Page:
Changing the World, One Documentary at a Time

 Image Credit: Pixabay, 15299

Image Credit: Pixabay, 15299

One of the largest barriers to service is people feeling unqualified to work for a cause. This “impostor syndrome” prevents people with a lot to offer, whether it’s their time, money, or skills, from helping to affect change in their communities and the world at large. Documentaries are an effective, engaging way to learn about issues and become inspired to take action. The three documentaries listed below are particularly impactful and are accompanied by organizations related to the film’s subject.

1. Not My Life is a documentary about the reality of human trafficking. This documentary does an excellent job of showing that there is hope - people can be freed and rehabilitated - but it is largely dependent on advocates and those who can recognize “we can no longer flee, no longer hide, no longer separate ourselves” from the issue.

If, after watching this film, you want to be one of the people who refuse to stay silent about modern slavery, there are several organizations that you can seek out.

Made in a Free World, an organization that “empowers individuals, groups, and businesses with innovative solutions to end the system of slavery together” through actions like educating consumers, engaging with risky corporations that participate in the system, and disrupting illicit markets.

Love146 is an international organization that works to “end child trafficking and exploitation through survivor care and prevention,” helping individuals escape from the system and re-enter the world, while also advocating for the end of the system as a whole.

Polaris, “named after the North Star that guided slaves to freedom in the U.S., disrupts the conditions that allow human trafficking to thrive in our society.” By working with policy-makers and government leaders, and building partnerships, Polaris manages to make a long-term change while maintaining an essential core focus on the victims themselves.

2. Flow examines the privatization of water and its devastating effects on human rights and the environment. Through interviews with both activists and scientists, director Irena Salina examines the question of who really owns water, and whether or not anyone can really own water.

After watching this film, you may want to look into these organizations that address the current water crisis in a multitude of ways.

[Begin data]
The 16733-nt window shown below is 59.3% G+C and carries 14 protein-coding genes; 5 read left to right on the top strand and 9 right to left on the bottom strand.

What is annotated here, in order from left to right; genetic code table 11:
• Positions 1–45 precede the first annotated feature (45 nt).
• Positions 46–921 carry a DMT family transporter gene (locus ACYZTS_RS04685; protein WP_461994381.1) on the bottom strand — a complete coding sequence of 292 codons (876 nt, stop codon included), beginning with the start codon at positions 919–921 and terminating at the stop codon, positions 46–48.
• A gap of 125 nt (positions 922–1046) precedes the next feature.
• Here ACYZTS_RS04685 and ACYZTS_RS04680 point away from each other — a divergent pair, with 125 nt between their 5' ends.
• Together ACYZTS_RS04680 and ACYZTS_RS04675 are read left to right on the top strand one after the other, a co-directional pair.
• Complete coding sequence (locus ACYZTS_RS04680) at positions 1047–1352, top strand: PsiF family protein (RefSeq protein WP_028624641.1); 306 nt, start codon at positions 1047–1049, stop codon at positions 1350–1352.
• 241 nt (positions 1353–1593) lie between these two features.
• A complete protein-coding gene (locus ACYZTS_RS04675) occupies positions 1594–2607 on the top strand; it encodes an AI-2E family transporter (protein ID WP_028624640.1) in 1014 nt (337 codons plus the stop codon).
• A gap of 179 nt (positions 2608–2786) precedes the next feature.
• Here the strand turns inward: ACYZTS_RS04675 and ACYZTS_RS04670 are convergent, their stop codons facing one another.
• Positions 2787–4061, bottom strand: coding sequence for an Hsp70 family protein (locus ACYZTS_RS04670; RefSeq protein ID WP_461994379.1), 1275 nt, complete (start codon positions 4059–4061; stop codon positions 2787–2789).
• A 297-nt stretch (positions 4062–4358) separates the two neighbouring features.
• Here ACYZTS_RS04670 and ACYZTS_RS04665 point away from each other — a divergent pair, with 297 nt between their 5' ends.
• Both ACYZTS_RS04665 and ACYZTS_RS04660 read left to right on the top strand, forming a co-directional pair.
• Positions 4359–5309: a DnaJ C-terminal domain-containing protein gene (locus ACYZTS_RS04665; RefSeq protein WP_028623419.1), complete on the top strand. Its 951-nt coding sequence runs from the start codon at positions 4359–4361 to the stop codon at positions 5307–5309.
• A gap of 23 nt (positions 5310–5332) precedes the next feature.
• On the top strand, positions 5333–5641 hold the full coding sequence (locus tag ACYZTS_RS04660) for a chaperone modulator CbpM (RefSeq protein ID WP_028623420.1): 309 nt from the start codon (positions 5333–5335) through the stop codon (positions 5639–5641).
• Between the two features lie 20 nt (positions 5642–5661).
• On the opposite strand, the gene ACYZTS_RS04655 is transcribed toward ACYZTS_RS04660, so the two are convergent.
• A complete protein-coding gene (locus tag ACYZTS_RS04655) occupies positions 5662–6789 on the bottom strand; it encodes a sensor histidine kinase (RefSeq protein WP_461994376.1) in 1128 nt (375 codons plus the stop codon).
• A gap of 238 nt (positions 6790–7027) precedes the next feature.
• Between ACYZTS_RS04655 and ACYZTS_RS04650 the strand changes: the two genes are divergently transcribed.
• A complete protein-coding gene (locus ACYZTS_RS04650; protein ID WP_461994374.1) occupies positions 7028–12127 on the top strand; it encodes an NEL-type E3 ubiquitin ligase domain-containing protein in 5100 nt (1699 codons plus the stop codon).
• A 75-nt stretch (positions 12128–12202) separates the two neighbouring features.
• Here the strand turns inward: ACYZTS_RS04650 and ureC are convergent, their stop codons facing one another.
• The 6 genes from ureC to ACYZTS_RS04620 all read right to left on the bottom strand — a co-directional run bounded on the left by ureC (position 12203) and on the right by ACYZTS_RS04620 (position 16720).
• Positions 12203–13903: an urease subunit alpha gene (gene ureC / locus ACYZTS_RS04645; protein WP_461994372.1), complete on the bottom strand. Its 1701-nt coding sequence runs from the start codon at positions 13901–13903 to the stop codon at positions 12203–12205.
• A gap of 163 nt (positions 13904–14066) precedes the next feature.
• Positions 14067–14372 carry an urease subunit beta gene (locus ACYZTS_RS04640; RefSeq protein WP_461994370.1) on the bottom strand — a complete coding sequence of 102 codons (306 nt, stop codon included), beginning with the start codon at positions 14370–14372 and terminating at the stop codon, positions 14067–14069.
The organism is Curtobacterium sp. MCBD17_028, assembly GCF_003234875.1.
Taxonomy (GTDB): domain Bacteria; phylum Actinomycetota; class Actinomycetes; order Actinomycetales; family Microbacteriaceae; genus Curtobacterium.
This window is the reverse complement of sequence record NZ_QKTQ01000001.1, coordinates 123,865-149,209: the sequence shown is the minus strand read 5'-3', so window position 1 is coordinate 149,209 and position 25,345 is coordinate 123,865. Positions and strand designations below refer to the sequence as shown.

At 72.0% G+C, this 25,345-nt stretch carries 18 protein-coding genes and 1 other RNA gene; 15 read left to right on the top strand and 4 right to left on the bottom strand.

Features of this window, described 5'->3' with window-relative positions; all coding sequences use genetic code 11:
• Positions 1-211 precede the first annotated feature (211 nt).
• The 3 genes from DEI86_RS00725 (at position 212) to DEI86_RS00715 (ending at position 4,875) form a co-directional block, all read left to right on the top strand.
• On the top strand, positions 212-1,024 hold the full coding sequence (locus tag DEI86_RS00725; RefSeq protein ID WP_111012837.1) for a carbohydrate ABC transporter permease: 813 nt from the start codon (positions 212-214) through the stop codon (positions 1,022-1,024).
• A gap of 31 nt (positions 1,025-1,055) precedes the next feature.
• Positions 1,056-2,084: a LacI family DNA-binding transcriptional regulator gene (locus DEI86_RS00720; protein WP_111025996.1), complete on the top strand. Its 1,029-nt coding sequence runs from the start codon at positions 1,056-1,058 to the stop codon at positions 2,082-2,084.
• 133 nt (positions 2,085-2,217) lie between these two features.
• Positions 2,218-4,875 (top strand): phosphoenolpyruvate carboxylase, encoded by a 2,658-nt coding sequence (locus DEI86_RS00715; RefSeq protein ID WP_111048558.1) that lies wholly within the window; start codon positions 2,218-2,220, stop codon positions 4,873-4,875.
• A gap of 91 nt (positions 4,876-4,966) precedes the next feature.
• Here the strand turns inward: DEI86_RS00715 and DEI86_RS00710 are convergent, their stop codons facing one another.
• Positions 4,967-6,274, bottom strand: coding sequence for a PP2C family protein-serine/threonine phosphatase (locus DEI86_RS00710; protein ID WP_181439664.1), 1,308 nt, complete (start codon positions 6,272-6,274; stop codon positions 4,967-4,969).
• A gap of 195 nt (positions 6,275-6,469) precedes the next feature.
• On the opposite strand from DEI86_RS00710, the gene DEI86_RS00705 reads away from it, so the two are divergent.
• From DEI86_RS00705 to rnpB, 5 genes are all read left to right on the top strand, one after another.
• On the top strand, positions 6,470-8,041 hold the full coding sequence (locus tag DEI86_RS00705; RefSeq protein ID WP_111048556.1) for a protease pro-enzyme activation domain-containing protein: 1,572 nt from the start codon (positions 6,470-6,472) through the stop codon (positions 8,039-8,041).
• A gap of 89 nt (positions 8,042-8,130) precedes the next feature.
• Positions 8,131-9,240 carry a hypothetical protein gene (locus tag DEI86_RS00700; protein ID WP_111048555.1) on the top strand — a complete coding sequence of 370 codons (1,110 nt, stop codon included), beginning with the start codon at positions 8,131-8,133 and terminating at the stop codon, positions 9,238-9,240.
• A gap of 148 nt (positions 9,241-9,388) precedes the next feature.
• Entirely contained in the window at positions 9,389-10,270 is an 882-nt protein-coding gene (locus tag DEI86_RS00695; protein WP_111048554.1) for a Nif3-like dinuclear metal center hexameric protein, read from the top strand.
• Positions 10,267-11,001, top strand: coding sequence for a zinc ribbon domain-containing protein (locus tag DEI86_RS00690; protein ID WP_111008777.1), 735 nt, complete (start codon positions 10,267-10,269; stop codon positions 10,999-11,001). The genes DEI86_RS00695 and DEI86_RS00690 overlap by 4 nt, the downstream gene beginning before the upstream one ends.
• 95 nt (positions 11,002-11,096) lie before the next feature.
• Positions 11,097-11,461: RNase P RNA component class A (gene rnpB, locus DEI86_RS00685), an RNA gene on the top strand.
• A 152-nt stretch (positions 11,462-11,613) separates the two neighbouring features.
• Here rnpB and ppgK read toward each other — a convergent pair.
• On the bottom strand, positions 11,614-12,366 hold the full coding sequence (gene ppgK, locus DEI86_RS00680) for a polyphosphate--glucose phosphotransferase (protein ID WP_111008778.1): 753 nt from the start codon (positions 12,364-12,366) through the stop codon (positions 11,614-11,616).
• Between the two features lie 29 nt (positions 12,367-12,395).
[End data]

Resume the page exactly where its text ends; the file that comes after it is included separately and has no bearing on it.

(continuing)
The Water Project has a two-fold positive effect: it provides sustainable water projects to communities in sub-Saharan Africa, empowering people to help themselves by instructing them on building and maintaining wells, and access sanitary water.

Water is Life operates based on a simple equation: clean water + sanitation & hygiene = transformation. Through its community-based work, the organization provides both short-term fixes, such as life-saving filtration straws, and long-term solutions with community-based initiatives.

Water.org, co-founded by Matt Damon and Gary White, works for “safe water and the dignity of a toilet for all, in our lifetime.” Through solutions like new financing models, pushing for transparency, and creating partnerships, water.org seeks to make a lasting change in terms of the accessibility and safety of water worldwide.

3. Two Million Minutes examines the ways in which China, India, and the United States prepare their students for the future. The documentary follows two students from each country - one boy and one girl - as they go through high school. They each fit and break stereotypes in unique ways and when combined, their stories create a global snapshot of education and its importance.

Room to Read strives to create “a world in which all children can pursue a quality education, reach their full potential, and contribute to the community and the world,” primarily focusing on literacy and gender equality in the educational realm. The organization collaborates with communities throughout Asia and Africa in order to make those goals a reality.

The School Fund connects students with individuals who can afford to help sponsor their education. Those with the ability to help sort through student profiles, select one to support, and then are able to keep in touch with them and receive updates about their academic progress. This simple model has aided in the education of over 1,000 students across the globe. This organization puts faces and names to the often faceless and nameless children facing barriers to education.

Child Empowerment International (CEI) focuses on bringing education and healthcare to war-torn regions, particularly in refugee camps and displaced peoples camps. Because the children they work with have usually experienced great degrees of trauma, CEI also addresses the mental health of the children and issues like Post-Traumatic Stress Disorder. The organization empowers children, helping them to eventually reach their full potential as self-reliant, stable adults.

Documentaries like the ones listed above demonstrate the power of media, not only to connect and inspire individuals but to translate into real measurable change. The ability to share stories and perspectives, informing people about important issues in engaging ways, is invaluable in the ways it can push people to learn more about issues or use their time and resources to change the world. For more documentaries, check out Films For Action.

Anna G.